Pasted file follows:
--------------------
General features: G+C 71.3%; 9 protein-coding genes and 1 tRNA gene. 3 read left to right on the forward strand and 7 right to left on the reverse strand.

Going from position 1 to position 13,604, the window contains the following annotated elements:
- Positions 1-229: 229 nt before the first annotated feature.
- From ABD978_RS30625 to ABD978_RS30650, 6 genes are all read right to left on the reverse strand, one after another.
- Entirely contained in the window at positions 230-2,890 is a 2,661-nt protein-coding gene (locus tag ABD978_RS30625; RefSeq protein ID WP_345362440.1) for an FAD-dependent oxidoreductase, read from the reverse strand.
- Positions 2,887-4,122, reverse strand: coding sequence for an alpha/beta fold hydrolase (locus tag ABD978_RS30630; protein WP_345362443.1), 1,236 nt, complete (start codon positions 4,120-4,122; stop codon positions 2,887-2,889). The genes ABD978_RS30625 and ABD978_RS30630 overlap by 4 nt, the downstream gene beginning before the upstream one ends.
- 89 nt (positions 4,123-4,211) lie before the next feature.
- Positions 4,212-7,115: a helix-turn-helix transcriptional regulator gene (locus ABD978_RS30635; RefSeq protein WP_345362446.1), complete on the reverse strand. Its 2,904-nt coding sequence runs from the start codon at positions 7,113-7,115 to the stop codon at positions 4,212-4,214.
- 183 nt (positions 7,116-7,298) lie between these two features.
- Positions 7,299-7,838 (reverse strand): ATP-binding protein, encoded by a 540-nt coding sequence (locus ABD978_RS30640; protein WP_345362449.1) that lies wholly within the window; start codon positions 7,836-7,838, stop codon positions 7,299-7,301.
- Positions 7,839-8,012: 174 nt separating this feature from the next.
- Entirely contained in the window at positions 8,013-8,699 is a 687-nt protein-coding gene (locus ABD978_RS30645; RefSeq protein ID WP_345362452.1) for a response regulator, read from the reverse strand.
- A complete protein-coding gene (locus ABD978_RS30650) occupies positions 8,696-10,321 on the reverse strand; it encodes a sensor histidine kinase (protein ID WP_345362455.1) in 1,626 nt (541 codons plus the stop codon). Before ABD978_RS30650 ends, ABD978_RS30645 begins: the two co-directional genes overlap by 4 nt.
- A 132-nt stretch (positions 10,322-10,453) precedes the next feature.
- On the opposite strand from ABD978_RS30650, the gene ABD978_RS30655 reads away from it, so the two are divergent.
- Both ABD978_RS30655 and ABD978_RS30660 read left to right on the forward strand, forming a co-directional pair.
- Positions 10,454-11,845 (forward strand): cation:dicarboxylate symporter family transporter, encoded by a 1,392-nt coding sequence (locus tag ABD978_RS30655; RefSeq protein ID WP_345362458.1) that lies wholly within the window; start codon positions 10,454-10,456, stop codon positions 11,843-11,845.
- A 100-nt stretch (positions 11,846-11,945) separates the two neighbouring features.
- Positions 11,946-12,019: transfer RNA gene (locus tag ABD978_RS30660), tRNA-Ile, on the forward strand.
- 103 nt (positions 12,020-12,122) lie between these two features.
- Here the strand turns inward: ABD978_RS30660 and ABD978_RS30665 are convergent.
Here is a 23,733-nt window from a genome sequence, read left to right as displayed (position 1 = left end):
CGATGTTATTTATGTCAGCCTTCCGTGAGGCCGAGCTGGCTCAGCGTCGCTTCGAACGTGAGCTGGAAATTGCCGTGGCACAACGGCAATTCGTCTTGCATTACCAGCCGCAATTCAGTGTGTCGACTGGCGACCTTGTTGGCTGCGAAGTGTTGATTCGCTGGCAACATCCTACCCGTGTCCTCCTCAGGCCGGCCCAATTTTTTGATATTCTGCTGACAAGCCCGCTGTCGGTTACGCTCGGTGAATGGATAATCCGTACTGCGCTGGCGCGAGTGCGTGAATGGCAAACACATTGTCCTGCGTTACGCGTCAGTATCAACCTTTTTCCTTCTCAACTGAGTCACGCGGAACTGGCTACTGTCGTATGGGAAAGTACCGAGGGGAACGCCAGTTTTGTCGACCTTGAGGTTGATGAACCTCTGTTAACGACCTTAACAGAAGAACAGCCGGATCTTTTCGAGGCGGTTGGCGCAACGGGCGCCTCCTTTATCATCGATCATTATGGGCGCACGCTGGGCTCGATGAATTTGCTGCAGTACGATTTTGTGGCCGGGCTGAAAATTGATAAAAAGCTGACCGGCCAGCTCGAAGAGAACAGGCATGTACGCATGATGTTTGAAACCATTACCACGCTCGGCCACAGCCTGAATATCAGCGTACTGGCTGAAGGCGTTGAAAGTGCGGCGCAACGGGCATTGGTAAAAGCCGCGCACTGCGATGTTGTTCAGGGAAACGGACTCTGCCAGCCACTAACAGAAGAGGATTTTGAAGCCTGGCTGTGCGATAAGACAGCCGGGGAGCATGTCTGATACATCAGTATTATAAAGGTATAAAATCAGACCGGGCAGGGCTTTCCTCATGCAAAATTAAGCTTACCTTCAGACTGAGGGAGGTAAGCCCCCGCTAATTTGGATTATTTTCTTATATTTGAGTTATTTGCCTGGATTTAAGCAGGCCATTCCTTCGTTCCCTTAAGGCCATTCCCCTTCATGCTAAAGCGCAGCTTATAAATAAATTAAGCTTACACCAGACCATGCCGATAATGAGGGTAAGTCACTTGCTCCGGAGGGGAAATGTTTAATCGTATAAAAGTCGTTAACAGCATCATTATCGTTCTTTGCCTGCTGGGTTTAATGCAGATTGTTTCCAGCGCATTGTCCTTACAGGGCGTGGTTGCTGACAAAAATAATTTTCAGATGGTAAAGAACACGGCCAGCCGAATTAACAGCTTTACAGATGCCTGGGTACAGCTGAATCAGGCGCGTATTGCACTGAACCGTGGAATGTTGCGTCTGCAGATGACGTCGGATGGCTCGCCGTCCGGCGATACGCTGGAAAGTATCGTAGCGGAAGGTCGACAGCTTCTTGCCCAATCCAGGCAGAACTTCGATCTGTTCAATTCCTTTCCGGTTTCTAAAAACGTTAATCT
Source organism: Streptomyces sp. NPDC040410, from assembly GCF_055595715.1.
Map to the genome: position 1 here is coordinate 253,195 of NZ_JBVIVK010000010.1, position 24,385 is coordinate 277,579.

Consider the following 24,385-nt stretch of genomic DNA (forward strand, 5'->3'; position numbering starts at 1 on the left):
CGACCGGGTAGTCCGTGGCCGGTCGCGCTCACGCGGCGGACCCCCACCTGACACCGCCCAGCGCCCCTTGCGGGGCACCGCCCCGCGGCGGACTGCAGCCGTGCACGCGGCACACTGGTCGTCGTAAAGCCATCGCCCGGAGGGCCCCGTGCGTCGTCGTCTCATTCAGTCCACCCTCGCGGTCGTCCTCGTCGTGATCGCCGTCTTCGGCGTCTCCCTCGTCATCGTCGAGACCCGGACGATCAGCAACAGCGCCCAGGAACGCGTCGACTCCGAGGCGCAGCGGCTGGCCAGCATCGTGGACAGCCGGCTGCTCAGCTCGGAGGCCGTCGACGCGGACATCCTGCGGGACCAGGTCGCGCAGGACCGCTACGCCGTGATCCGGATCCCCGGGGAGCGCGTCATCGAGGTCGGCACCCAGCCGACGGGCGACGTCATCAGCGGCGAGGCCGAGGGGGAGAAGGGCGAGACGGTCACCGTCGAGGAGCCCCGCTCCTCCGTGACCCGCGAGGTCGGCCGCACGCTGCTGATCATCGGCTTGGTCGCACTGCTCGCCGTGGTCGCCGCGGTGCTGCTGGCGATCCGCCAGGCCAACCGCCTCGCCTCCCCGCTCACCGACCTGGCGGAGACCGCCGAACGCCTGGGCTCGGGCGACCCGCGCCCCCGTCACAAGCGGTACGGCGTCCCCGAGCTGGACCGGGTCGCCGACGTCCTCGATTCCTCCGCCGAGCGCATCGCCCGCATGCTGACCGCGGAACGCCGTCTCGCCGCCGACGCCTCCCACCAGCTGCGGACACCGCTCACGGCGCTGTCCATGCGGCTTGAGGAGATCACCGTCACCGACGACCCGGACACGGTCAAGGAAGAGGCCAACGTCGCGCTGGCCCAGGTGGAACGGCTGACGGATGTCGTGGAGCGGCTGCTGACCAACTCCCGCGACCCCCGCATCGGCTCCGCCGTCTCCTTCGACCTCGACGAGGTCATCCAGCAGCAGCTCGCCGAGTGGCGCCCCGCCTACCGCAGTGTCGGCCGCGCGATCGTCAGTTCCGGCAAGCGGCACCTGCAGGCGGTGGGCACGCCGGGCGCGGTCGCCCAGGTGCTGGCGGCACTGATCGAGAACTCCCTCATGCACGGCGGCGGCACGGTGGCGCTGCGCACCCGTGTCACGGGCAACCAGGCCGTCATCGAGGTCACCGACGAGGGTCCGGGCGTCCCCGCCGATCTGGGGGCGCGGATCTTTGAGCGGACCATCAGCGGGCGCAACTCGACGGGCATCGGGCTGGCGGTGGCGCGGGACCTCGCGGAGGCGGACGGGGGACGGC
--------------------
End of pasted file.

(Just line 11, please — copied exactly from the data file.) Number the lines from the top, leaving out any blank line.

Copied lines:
- Positions 7,839-8,012: 174 nt separating this feature from the next.